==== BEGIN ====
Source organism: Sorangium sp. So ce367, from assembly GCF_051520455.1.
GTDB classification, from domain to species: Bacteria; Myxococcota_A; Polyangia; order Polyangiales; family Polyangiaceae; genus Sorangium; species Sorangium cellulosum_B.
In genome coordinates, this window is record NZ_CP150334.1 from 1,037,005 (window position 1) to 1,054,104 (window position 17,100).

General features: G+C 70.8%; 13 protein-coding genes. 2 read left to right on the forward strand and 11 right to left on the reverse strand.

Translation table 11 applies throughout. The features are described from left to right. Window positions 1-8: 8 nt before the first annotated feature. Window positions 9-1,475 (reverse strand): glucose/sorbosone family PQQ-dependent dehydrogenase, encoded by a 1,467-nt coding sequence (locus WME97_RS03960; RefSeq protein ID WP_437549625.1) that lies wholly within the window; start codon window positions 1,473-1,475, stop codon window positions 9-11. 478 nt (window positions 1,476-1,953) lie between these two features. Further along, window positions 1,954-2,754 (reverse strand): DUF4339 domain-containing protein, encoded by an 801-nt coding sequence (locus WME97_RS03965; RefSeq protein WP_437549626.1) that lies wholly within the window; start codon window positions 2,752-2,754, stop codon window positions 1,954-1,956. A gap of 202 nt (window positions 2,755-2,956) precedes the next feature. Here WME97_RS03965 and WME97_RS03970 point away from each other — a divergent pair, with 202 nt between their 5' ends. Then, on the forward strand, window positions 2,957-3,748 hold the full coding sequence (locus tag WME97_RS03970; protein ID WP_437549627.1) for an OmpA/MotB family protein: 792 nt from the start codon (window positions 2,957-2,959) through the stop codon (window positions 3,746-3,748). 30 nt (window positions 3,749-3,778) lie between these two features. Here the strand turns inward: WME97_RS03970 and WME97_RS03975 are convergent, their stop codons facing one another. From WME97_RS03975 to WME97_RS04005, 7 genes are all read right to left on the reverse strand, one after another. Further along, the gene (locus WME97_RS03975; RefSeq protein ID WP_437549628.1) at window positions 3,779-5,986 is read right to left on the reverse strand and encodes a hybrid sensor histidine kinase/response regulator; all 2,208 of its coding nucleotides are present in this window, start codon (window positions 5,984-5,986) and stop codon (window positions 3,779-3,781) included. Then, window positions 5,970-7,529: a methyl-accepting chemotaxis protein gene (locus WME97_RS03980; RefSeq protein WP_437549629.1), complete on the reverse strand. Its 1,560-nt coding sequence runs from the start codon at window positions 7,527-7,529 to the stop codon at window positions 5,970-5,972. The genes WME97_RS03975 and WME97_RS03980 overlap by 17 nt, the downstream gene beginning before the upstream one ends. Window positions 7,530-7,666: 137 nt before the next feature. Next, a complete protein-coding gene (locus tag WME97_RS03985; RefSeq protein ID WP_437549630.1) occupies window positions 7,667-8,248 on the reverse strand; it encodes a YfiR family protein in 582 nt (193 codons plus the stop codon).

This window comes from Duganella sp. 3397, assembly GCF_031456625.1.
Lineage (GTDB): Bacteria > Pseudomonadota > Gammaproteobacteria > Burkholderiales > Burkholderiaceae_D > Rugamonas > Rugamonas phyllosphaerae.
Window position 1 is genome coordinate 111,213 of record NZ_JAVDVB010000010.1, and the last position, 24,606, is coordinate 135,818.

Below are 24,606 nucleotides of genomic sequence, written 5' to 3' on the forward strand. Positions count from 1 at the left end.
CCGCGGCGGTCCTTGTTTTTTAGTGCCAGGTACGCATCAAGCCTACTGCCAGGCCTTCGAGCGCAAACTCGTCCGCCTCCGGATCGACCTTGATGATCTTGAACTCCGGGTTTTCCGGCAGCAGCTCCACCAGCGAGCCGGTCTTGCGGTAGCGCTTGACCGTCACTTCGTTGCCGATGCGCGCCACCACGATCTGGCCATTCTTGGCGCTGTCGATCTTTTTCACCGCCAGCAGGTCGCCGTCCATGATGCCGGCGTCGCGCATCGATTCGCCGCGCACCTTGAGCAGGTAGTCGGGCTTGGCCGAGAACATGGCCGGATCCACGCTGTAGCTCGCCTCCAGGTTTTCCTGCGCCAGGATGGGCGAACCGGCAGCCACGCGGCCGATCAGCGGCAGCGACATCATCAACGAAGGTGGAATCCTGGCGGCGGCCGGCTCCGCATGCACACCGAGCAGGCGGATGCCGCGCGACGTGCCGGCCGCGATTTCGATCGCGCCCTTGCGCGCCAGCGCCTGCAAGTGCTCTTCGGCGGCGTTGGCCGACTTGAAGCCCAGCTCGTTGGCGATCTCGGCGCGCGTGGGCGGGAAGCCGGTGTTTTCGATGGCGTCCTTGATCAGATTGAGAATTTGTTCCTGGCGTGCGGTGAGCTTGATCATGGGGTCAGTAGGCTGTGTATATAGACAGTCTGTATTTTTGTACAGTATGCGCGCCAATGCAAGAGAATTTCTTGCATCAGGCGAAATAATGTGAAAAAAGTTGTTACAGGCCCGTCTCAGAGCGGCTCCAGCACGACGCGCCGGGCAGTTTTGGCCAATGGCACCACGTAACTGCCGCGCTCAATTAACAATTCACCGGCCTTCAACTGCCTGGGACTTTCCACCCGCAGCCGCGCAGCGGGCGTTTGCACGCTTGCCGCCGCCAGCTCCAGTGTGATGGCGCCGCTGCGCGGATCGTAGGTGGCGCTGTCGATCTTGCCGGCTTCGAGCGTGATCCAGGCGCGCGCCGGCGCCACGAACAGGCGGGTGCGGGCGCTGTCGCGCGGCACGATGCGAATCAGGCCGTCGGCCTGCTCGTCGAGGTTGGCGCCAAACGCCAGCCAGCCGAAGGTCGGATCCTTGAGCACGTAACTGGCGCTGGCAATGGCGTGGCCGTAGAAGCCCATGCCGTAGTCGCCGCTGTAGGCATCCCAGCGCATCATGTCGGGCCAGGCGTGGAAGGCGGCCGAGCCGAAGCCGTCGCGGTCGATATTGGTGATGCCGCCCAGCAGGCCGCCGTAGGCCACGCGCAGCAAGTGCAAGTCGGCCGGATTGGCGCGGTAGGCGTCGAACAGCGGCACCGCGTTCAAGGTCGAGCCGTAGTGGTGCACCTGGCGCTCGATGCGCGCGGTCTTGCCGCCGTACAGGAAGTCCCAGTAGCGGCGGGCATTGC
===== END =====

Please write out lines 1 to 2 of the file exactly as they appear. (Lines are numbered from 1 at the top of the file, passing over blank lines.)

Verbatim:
Source organism: Sorangium sp. So ce367, from assembly GCF_051520455.1.
GTDB classification, from domain to species: Bacteria; Myxococcota_A; Polyangia; order Polyangiales; family Polyangiaceae; genus Sorangium; species Sorangium cellulosum_B.